When we externalize the pieces of an idea through a sketch we’re making a testable “design move” which we’re able make judgements around. This positions us to make further moves that iteratively cycles and builds an idea.  When these “moves function in an exploratory way, the designer allows the situation to ‘talk back’ to him, causing him to see things in a new way – to construct new meanings and intentions” (Schon 1984, p. 132).  Over time, as the idea builds, it begins to form its own set of “likings, preferences, values, norms, and meanings” that the designer can start to judge a design against, creating an active dialogue between the designer and the idea (Schon 1984, p. 132).   A new idea is fragile; it’s easily interpreted and changed.  When we build an idea its fidelity increases and become more resistive to change. In this regard an idea develops a self determinist nature giving it resilience. Sketching forms the foundation and tool of this process.

What makes sketching special in this process is that it highlights other levels of thinking, specifically the visual aspects of our creative process.  Talking through our ideas is our default medium to work in.  Speech is a natural tool for us, but it’s inherently limited by the constraints of its pre-structured nature.  When we sketch we open up the creative process to engage a more complex dialogue with our ideas, one that can explore the visual and emotional aspects of our creativity.

 

Sketching as a shared conversation.

Design thrives in the context of a collaborative environment where sketching becomes the tool to quickly give others access to our ideas. Once an idea is externalized as a sketch it becomes a medium of exchange and a tool of provocation.  Sketching creates an informal, mutable narrative that allows a collaborator room for interpretation and improvisation. Collaborative sketching allows us to asymmetrically explore and share independent design moves that build on a core idea, creating a sum greater than the individual parts.

In the collaborative design process we use sketching to give others access to our ideas while simultaneously provoking them into their own.  Similar to this process, in research we attempt to provoke our participants in giving us access to their experiences and perspective. Here at AC4D my design team attempted to facilitate this process using sketching. The thought being that if structured correctly, sketching could give us access to their our participant’s experiences in a new way.

Through our research around healthcare and medical documentation we were trying to explore the emotional aspects of interacting with the health care system.  To do this the design team devised an exercise where the participant was instructed to draw the emotional journey of her medical recovery.  She was asked to a map that journey on a chart with the axes depicting “sense of emotional control” over time; she further marked the significant moments in her journey with illustrations.

This forced provocation gave our participant a new framework to re-travel her recovery.  The structure of the timeline and the act of sketching forced her to re-think her recovery as a process, using the key moments as waypoints to guide the rest of the story.  This same structure allowed us, as researchers, the opportunity to explore our participant’s experience while revealing to us the more emotional moments of her recovery.  This process generated a wealth of inspiration and insights that we’ve continually gone back to throughout the design process.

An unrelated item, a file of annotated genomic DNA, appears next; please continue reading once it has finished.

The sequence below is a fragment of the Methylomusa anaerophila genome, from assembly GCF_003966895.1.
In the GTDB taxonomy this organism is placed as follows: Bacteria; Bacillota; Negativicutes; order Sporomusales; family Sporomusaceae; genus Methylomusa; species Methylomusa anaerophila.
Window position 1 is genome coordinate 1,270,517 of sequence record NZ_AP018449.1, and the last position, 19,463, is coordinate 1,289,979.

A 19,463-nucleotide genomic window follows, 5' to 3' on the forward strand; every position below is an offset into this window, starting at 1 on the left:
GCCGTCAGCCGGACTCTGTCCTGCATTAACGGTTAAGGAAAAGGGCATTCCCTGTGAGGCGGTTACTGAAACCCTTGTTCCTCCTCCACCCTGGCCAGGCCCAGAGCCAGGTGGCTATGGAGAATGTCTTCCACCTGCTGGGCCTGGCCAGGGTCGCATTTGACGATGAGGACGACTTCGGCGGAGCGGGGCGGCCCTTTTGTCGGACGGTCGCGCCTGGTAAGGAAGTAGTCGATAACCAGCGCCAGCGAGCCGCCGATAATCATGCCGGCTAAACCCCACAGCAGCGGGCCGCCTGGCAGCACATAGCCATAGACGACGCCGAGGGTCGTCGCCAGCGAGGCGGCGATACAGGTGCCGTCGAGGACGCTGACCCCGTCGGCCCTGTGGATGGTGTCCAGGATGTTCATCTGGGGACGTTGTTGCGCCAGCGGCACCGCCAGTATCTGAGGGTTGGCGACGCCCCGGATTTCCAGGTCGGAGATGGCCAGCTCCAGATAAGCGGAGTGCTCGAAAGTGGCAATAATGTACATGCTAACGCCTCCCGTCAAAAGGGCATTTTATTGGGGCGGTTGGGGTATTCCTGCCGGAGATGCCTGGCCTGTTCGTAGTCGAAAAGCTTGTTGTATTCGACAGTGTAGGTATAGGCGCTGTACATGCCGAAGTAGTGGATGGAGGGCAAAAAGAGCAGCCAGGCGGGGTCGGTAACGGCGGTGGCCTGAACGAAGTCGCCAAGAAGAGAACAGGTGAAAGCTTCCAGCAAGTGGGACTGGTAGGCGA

Sketching as a conversation with the world.

The creation of an idea involves us traversing the chaotic mess of our creative process, gleaning fragments from this flux and manifesting them into a tangible reality.  It’s a complex process that requires countless design moves that progress us along a non-linear path.  In the end we have a self-resilient idea that only we fully understand. Half the battle of design is creating an idea, the other half is convincing the world of it’s value .

Sketching becomes a tool that allows us to reflect on the complexity of an idea and to come out the other side with something that’s approachable.  It allows us to not only give someone access to the idea but also to a focused view of the process we took to get there; a curated access to our sensemaking process.  In this way sketching shifts from a generative process to a storytelling device.  Just as when you’re building and exploring and idea, a visual articulation highlights the aspects of an idea that can’t be articulated through language, creating a rapid narrative.

Earlier this year my design partner Scott and I applied for IXDA’s student competition.  As part of our application we produced a 3 minute video extolling our design methodology.  It was important for us to share our complex views of design in a way that was easy, fun and most importantly, brief.  We ended up utilizing a format that relied heavily on visual articulations to supplement our verbal arguments.  Sketching became a tool to give the judges a deeper access to our design philosophy. You can see the video here.

Of the liberal sciences, design is unique in its ability to tackle the complexity of human problems.  To do this we need to tools that better reflect the under-defined nature of our creative process.  Sketching is an expressive and human device that gives us a sharp provocation to cut through not only the complexity of own process but also the human problems we’re trying to address.

- jacob

 

References

Tsoukas, H., R. Chia. 2002. Organizational becoming: rethinking organizational change. Organ. Sci. 13(5) 567–582.

Weick, Sutcliffe, Obstfeld. 2005. Organizing and the Process of Sensemaking.Oran. Sci. 16(4) 409-421.

Schön. 1984. Problems, frames and perspectives on designing. Design Studies. 132-136.